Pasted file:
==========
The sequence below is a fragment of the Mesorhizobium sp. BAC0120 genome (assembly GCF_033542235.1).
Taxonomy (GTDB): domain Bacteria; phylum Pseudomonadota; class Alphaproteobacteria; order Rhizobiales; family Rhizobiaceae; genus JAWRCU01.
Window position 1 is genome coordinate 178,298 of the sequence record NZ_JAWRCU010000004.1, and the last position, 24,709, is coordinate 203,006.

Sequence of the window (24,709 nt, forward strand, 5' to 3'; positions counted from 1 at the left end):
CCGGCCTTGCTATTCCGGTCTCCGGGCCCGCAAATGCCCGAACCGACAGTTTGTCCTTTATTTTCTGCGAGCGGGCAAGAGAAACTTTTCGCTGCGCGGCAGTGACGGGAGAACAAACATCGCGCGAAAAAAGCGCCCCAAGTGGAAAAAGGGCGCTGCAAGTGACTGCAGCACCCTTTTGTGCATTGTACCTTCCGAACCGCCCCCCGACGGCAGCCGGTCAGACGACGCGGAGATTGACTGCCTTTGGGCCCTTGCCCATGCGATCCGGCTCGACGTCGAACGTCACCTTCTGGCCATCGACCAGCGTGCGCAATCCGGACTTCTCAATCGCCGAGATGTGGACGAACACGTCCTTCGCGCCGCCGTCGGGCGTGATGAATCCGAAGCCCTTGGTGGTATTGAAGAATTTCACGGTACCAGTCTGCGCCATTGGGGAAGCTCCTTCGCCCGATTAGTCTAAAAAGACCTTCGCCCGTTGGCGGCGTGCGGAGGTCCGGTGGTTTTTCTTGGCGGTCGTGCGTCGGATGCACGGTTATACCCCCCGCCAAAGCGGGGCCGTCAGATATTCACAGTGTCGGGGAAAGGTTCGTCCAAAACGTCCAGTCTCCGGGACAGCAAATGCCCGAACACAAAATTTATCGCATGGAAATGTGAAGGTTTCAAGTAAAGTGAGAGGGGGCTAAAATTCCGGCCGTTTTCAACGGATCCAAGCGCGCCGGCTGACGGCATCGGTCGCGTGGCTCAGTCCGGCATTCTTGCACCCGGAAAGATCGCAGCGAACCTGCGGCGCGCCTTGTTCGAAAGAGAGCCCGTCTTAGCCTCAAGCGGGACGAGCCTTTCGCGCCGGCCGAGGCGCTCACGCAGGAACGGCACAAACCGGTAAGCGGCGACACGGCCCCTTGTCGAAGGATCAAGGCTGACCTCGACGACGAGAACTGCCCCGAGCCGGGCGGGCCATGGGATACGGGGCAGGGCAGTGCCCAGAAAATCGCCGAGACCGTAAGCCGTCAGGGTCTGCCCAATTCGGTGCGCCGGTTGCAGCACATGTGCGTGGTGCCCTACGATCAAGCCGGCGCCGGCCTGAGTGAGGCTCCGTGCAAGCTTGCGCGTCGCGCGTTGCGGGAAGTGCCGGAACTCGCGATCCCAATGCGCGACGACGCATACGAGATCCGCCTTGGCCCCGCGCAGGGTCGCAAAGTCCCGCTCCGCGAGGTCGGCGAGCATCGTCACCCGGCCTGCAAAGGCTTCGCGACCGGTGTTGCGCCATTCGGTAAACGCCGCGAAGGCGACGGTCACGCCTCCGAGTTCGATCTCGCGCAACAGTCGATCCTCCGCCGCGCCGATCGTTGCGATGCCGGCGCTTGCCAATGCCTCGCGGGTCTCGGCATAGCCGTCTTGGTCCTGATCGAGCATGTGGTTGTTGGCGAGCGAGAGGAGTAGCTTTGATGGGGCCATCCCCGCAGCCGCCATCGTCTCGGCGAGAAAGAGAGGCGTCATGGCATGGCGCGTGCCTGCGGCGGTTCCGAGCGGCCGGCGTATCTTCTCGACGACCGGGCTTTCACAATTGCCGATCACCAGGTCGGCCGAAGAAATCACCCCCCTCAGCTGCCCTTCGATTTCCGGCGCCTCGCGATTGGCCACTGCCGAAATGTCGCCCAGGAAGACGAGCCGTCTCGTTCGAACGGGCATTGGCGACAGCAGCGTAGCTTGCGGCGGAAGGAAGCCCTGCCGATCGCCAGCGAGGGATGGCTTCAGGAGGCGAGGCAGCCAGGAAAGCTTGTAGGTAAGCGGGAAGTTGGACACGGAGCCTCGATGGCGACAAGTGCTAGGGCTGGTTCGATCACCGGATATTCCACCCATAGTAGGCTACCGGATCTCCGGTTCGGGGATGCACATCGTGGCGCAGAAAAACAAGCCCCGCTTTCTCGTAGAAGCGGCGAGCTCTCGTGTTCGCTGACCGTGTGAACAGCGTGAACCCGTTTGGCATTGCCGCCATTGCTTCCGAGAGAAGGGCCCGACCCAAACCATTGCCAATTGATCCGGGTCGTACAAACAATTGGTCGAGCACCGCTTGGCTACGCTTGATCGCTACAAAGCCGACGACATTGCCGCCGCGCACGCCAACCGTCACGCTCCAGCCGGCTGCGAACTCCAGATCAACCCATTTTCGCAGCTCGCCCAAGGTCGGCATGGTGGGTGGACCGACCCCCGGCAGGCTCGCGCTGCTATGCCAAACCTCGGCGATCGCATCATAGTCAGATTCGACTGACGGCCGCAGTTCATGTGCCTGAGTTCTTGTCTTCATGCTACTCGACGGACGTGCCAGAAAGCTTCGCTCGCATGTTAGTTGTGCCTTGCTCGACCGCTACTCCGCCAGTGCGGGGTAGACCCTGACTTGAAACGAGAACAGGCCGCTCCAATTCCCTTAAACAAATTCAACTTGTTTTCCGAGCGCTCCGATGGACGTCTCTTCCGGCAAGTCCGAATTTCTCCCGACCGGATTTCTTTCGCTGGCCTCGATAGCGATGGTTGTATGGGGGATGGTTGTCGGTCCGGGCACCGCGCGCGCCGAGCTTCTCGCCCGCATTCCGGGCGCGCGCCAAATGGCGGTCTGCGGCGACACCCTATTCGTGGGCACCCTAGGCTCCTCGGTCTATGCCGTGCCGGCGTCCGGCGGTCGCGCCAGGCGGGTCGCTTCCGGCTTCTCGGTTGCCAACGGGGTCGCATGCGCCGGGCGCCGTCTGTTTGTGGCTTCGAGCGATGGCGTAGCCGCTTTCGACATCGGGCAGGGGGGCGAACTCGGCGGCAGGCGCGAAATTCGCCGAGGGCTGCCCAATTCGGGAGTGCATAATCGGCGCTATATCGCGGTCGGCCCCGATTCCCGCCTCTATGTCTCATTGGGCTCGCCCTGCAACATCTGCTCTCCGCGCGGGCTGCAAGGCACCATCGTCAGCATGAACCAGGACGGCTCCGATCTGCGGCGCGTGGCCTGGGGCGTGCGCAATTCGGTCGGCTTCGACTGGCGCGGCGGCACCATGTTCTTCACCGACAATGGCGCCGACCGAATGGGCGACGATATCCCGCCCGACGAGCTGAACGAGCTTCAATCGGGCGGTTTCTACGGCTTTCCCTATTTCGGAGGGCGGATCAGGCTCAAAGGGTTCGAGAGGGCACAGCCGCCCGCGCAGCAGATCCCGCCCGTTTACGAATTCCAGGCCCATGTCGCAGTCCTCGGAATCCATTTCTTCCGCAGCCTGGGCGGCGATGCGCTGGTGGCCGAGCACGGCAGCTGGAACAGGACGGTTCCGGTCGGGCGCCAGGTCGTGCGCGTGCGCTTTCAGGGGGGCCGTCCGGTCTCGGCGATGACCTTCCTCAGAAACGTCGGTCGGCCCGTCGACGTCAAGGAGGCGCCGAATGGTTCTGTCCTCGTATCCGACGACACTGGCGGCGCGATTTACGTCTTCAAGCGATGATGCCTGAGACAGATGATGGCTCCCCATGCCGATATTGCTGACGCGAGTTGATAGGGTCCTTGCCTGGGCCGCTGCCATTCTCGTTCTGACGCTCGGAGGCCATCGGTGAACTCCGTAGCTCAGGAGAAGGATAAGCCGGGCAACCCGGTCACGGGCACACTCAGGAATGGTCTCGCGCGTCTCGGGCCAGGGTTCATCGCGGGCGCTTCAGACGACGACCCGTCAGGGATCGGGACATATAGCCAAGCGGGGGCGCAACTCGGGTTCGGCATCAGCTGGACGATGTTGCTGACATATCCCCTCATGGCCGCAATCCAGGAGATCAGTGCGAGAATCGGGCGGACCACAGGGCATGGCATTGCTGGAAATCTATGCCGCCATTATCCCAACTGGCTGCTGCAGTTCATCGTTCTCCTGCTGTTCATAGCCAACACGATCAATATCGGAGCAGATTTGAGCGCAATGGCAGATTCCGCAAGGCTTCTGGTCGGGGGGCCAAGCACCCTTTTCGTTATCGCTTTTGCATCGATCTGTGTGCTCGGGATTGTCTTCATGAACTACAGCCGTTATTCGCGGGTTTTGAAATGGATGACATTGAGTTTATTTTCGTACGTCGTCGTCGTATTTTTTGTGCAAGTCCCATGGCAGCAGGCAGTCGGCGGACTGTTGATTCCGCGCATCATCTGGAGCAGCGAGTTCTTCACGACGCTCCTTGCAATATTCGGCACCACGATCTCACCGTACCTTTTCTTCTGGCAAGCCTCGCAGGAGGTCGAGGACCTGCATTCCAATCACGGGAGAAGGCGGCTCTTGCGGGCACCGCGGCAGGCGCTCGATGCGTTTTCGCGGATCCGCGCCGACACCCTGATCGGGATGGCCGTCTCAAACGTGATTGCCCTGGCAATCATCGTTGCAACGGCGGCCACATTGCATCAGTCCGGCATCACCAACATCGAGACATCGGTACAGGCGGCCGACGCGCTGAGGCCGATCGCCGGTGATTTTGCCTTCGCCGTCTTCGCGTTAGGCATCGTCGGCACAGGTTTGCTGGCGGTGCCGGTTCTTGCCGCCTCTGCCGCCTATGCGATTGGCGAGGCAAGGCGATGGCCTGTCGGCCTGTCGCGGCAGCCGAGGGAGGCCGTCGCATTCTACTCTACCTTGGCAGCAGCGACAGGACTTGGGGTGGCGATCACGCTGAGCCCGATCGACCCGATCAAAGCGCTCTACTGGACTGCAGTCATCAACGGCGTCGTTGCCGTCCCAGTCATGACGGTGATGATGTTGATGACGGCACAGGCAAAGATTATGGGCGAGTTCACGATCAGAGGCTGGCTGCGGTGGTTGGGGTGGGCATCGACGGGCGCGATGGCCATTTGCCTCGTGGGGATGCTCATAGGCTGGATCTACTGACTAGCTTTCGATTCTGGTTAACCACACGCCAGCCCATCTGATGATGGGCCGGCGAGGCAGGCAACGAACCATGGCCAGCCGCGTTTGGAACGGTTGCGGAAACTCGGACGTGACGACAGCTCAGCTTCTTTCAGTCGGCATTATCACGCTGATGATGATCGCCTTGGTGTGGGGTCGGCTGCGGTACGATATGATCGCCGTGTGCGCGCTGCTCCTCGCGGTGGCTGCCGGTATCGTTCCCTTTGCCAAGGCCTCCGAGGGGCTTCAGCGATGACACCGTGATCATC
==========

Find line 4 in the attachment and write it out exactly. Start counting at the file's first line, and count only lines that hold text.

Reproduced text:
Sequence of the window (24,709 nt, forward strand, 5' to 3'; positions counted from 1 at the left end):